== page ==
In writing this blog, Hebrews 5 hit me right in the heart. “In the days of his flesh, Jesus offered up prayers and supplications, with loud cries and tears, to him who was able to save him from death, and he was heard because of his reverence” (5:7). I read this and immediately saw Jesus in Gethsemane. He’s alone. His friends are supposed to be praying, but they’ve fallen asleep as Jesus looks forward to a tomorrow filled with suffering and death. He is weeping with tears that fall like drops of blood. He is crying out to God that he doesn’t want to do this. And it says that God heard him, but we know that God led Jesus to the cross anyway, even though it meant the death of his Son. If there is anyone who understands what I am going through, it is Jesus Christ. And so I cling to him. He gets me. Even in my mess. Even at my worst.

We don’t always get the answers we want from God. We don’t always like his plan. The letter to the Hebrews is a poignant reminder, though, that he has been there and he is here now, sitting in our sorrow with us. Chapter 11, sometimes called the roll call of faith, tells the story of heroes of the faith who persevered through trial and tribulation. It reminds us that all of them “did not receive what was promised” (11:39). Sometimes we can only see the promise from afar, but the promise always has been and always will be Jesus. We are encouraged, then, to fix our eyes on Jesus. He gets us, he understands, he’s been there too. What greater promise is there than to cling to a merciful and faithful high priest who fights with us and for us and who will someday call us home to wipe every tear from our eyes?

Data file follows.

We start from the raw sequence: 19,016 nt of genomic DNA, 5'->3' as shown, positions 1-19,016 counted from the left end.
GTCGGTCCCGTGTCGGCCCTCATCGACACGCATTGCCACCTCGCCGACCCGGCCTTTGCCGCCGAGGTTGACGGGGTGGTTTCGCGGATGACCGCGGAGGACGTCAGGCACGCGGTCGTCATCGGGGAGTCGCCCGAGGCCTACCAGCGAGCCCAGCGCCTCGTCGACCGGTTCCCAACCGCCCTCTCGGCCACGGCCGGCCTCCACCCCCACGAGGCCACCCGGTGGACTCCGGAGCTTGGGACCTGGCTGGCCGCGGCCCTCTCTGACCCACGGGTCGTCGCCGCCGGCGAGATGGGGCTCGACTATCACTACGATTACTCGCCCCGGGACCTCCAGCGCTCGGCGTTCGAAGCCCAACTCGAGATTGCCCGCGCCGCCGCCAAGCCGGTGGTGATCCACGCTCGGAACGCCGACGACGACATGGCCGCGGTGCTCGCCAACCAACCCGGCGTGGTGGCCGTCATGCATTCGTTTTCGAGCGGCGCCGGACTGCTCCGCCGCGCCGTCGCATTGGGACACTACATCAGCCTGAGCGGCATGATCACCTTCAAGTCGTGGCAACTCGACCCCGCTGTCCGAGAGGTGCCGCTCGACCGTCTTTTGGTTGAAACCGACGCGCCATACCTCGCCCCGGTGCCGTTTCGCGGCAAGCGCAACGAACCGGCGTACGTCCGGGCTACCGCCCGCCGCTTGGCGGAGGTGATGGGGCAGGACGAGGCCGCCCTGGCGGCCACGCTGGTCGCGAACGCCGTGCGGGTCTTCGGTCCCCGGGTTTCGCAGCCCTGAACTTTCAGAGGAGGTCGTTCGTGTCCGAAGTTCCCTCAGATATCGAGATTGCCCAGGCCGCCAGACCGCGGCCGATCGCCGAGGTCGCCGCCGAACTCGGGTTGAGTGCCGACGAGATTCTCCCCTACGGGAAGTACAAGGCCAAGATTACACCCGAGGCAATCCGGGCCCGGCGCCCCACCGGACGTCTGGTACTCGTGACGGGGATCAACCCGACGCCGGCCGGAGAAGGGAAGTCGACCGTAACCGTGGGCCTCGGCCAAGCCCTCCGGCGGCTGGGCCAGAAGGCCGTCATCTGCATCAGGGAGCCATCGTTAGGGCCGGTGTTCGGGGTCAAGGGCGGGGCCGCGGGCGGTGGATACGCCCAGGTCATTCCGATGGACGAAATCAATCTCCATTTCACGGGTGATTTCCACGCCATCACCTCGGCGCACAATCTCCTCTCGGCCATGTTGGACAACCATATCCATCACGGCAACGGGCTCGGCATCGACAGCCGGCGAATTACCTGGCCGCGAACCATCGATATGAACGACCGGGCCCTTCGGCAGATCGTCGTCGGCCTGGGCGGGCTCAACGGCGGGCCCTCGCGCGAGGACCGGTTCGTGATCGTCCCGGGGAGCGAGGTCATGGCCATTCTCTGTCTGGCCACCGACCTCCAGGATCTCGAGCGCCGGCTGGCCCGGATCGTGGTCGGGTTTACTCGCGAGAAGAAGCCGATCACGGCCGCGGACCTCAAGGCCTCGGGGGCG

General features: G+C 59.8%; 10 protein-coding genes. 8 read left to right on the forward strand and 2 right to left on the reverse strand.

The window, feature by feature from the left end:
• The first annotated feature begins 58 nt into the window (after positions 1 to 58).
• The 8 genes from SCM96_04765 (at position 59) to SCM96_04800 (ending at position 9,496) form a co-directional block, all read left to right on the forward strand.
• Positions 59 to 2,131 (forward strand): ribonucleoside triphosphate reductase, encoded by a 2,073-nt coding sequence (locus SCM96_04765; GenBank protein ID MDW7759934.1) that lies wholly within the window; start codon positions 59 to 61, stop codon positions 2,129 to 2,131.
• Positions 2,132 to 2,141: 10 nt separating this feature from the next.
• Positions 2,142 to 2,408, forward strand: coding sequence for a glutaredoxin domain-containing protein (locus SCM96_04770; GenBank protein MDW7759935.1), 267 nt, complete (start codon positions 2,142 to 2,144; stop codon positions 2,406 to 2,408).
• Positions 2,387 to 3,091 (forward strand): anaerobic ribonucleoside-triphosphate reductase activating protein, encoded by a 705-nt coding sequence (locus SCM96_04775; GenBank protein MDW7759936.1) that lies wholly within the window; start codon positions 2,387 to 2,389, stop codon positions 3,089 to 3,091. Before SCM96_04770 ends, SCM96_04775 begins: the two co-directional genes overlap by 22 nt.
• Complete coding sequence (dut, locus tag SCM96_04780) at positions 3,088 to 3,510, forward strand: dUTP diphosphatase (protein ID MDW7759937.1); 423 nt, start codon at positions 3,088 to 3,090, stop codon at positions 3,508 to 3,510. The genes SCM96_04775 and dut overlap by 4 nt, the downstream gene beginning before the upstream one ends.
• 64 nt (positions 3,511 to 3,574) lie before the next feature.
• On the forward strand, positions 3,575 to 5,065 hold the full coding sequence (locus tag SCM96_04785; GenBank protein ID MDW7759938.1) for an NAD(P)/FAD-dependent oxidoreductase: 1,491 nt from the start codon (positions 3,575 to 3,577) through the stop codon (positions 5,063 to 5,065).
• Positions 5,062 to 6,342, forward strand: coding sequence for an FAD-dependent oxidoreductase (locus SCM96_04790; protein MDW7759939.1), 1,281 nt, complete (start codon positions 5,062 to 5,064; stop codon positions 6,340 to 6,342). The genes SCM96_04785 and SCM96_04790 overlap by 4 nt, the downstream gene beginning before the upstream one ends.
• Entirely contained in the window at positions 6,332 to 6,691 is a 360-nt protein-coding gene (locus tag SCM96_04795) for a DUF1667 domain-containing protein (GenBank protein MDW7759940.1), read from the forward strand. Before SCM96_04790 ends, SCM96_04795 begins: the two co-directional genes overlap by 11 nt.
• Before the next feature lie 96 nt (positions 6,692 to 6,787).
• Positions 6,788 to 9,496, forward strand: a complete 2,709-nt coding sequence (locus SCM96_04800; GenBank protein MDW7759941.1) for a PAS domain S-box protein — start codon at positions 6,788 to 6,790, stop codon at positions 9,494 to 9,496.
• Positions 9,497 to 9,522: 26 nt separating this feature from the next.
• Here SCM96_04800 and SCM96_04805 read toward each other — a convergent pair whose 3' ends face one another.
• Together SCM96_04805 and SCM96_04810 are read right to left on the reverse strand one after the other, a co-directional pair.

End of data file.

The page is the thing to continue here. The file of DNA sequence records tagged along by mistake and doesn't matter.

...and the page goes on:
Remember He Gets Us and Will Get Us Home
This life is hard and it is fragile. We are weak and suffering is inevitable. But this is not our home. There is a kingdom we belong to where the one who rules and reigns also meets us in our darkest moments and gently whispers ‘I know.’ Fix your eyes on Jesus. He gets you. He gets us.  He is coming back and bringing with him the kingdom he promised. Our lives can be shaken, but his kingdom never can. “Therefore let us be grateful for receiving a kingdom that cannot be shaken, and thus let us offer to God acceptable worship, with reverence and awe, for our God is a consuming fire” (12:28-29).

Questions about the Bible or theology? Email them to Pastor Brian at Theology@WeAreFaith.org. You can also email to be added to the list that receives weekly emails with our blog posts.